Lot 2915. An extremely rare and massive famille rose mille fleurs double-gourd vase, Qianlong six-character seal mark in iron red and of the period (1736-1795); 22 5/8 in. (57.5 cm.) high. Estimate CHF 1,800,000 - HKD 2,500,000 (USD 231,027 - USD 320,871). Price realised HKD 3,365,000. © Christie's Images Ltd 2019.
The vase is potted with a lower body of slightly compressed spherical shape on a slightly spreading foot, the upper body of pear shape with waisted neck and flaring rim, brightly and naturalistically enamelled with a great bouquet of mixed flowers reserved on a leafy ground, the foot with a pale blue foliate band on a pink ground, and the rim with a band of pink ruyi lappets. The interior and base are applied with turquoise enamels.
Provenance: Alfred Morrison (1821-1897), Fonthill Heirlooms
Sold at Sotheby's London, 23 July 1968, lot 128
Sold at Christie’s London, 11 November 2003, lot 95.
Note: The present lot was sold together with another Qianlong mille fleurs double-gourd vase bearing a sticker indicating it was from the Fonthill Heirlooms, inscribed no. 586/2, at Sotheby's London, 23 July 1968, together as lot 128. The companion piece, while not identical to form a pair, is also of double gourd form and decorated with the mille fleurs pattern, later sold at Christie’s London, 11 November 2003, lot 94.
Bearing Fonthill Heirlooms label inscribed in ink '586/2'. An extremely rare very large famille rose mille fleurs double-gourd vase, Iron red Qianlong six-character seal mark and of the period (1736-95); 22 5/8 in. (57.5 cm.) high. Price realised GBP 363,650 at Christie’s London, 11 November 2003, lot 94. © Christie's Images Ltd 2003.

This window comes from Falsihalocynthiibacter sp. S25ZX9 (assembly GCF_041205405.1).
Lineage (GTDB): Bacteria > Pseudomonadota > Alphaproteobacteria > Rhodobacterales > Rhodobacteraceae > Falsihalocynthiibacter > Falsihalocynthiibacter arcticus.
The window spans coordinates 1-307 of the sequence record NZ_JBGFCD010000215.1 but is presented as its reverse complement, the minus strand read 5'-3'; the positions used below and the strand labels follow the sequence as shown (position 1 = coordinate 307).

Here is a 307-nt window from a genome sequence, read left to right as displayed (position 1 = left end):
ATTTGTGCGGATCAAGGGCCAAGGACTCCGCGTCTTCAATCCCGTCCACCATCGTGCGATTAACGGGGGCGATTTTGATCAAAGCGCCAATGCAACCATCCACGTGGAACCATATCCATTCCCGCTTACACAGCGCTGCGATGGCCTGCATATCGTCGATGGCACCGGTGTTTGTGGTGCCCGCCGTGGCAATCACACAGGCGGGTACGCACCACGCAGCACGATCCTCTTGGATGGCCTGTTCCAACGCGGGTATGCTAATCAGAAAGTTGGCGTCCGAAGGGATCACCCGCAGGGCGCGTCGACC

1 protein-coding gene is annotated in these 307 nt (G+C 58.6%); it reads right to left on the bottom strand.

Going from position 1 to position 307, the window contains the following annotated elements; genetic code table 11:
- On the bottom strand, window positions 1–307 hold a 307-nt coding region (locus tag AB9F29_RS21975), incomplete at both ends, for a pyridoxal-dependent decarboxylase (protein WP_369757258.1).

Magnificent vases of this type decorated in the skillfully painted mille fleurs or wanhuajin (myriad flower brocade) design are very rare. A comparable vase is in the collection of the Walters Gallery of Art, Baltimore, illustrated by Steven W. Bushell, Oriental Ceramic Art, Frederick Muller, London, 1981 edition, p. 214, figure 279. The Walters vase has the upper part of its neck missing and been bound with metal.
Certainly it would have been extremely time-consuming and require exceptional skill to create such a complex pattern on a large vessel. Even with the resources available to the Qianlong emperor, it is not surprising that very few mille fleurs pieces of size were made. A large gu shaped vase in the Liaoning Provincial Museum (illustrated by Liu Liang-yu in A Survey of Chinese Ceramics - 5 - Ch'ing Official and Popular Wares, Aries Gemini Publishing Ltd., Taipei, 1991, p. 190) indicates that an altar set must have been made with this decoration. The Liaoning vase, like the current vases, bears a six-character seal mark in iron red against a turquoise ground, but in the case of the Liaoning vase this is written horizontally above the central bulb. A further large vase, this time of simple guan form, decorated with mille fleurs from the Grandidier Collection is in the Musée Guimet, Paris (illustrated by Michel Beurdeley and Guy Raindre in Qing Porcelain - Famille Verte, Famille Rose, Thames and Hudson, London, 1987, p. 118-9, nos. 164-5). Like the current vases, the Guimet vase has a six-character iron red Qianlong seal mark on white against a turquoise ground.